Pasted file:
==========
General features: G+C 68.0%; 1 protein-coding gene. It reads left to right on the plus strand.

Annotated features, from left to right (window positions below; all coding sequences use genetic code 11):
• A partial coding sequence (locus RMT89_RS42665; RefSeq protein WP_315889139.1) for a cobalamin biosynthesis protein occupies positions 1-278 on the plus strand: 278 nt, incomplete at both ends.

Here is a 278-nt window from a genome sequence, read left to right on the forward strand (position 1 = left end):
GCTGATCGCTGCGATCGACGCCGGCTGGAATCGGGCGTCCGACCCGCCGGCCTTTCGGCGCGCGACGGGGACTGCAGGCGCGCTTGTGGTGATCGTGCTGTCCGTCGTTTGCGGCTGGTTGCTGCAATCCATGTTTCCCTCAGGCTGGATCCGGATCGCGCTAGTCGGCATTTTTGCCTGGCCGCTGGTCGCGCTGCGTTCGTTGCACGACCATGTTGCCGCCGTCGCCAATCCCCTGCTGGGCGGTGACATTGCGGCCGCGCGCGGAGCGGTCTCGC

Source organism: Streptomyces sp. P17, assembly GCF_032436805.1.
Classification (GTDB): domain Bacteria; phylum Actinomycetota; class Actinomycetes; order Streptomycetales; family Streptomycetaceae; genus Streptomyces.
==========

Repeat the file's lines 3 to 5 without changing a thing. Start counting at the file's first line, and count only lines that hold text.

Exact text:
• A partial coding sequence (locus RMT89_RS42665; RefSeq protein WP_315889139.1) for a cobalamin biosynthesis protein occupies positions 1-278 on the plus strand: 278 nt, incomplete at both ends.

Here is a 278-nt window from a genome sequence, read left to right on the forward strand (position 1 = left end):
GCTGATCGCTGCGATCGACGCCGGCTGGAATCGGGCGTCCGACCCGCCGGCCTTTCGGCGCGCGACGGGGACTGCAGGCGCGCTTGTGGTGATCGTGCTGTCCGTCGTTTGCGGCTGGTTGCTGCAATCCATGTTTCCCTCAGGCTGGATCCGGATCGCGCTAGTCGGCATTTTTGCCTGGCCGCTGGTCGCGCTGCGTTCGTTGCACGACCATGTTGCCGCCGTCGCCAATCCCCTGCTGGGCGGTGACATTGCGGCCGCGCGCGGAGCGGTCTCGC